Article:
Herman Cain has seen no voter fallout so far from the allegations that he sexually harassed two or three women as CEO of the National Restaurant Association, according to a Washington Post-ABC News poll released Friday.
In fact, Cain, a businessman from Georgia, actually improved on his showing in last month's poll. He has the support of 23 percent of likely Republican voters, putting him in a statistical tie with former Massachusetts Gov. Mitt Romney, who has 24 percent.
Behind the two front-runners were Texas Gov. Rick Perry at 13 percent, former House Speaker Newt Gingrich at 12 percent, U.S. Rep. Ron Paul of Texas at 8 percent, U.S. Rep. Michele Bachmann of Minnesota at 4 percent, and former Utah Gov. Jon Huntsman and former U.S. Sen. Rick Santorum of Pennsylvania at 1 percent each.
A Majority of GOP Identifiers Don't See Harassment Allegations as Serious Matter
A majority of Republicans, 55 percent, said the allegations against Cain were not a serious matter, and 70 percent said the allegations would not affect their vote. The margin of error was high, however, at plus or minus 5.5 percentage points.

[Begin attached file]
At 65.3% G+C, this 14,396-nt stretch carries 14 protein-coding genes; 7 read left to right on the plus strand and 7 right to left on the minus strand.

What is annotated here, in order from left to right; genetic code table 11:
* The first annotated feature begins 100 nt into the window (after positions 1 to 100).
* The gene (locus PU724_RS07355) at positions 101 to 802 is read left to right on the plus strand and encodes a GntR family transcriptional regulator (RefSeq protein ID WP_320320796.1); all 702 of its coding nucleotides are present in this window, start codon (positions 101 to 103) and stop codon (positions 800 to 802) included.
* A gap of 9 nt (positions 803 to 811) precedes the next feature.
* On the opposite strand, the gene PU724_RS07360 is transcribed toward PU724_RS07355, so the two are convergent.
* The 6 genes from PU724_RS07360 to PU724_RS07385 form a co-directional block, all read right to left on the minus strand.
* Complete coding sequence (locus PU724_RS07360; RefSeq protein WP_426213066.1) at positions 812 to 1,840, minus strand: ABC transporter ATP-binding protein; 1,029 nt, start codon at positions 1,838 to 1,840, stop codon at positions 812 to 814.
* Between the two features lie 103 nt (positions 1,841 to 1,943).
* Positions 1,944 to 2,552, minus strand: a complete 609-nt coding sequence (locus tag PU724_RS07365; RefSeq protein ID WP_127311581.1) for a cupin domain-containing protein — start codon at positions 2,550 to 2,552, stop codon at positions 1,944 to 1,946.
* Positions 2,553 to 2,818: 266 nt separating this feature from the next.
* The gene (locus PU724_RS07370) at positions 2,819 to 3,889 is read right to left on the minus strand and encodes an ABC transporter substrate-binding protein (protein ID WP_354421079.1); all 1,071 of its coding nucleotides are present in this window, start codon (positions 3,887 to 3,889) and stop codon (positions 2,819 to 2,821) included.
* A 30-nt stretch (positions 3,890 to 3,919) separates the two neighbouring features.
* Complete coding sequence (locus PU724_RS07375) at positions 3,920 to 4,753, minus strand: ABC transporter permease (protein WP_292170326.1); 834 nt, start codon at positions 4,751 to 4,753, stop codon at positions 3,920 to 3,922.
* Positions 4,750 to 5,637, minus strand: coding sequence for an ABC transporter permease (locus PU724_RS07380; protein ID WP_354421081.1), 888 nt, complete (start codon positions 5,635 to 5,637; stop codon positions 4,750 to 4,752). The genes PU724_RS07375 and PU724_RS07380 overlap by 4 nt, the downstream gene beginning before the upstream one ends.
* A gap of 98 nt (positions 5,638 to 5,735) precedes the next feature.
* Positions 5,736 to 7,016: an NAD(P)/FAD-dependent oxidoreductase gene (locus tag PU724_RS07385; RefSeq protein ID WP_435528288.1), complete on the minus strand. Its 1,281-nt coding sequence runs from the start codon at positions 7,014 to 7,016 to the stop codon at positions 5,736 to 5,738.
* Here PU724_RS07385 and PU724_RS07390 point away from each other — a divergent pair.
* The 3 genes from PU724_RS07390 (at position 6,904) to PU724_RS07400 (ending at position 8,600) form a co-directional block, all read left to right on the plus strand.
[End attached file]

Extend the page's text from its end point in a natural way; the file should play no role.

I don't believe it, Paul Bradley, a Republican from Fishersville, Va., said of the harassment allegations in a follow-up interview with a pollster. The further in the past they happened, the less accurate they are.
James Kindsch, of Middleton, Wis., agreed, calling the charges mostly garbage that they throw at people who want to be president.
This is good news for Cain, although he is not out of the water yet. Sizable minorities of registered Republicans (37 percent) and Republican-leaning independents (42 percent) said the allegations were a serious matter, and within those groups, Romney got 31 percent of the vote and Cain fell into third place, behind Perry.
This indicates that the fate of Cain's campaign hinges on how many people view the allegations as serious once all is said and done.
If, for instance, one of his accusers comes forward to tell her side of the story and it turns out the details are more salacious than Cain has portrayed them, more Republicans may come to see the allegations as serious. On the other hand, if the majority of Republicans continue to believe the charges are exaggerated, Cain could make it through the scandal basically unscathed.
If it's kind of, one person took it one way and you can understand how someone took something the wrong way, but he certainly didn't mean any harm, that's survivable, Brian Kirwin, a political consultant for Rourk Public Relations, told the International Business Times. But if it's something that the common person would think, 'If my boss said that to me, I'd be reporting it,' and he's been saying all along there's nothing to it, he's very close to toast.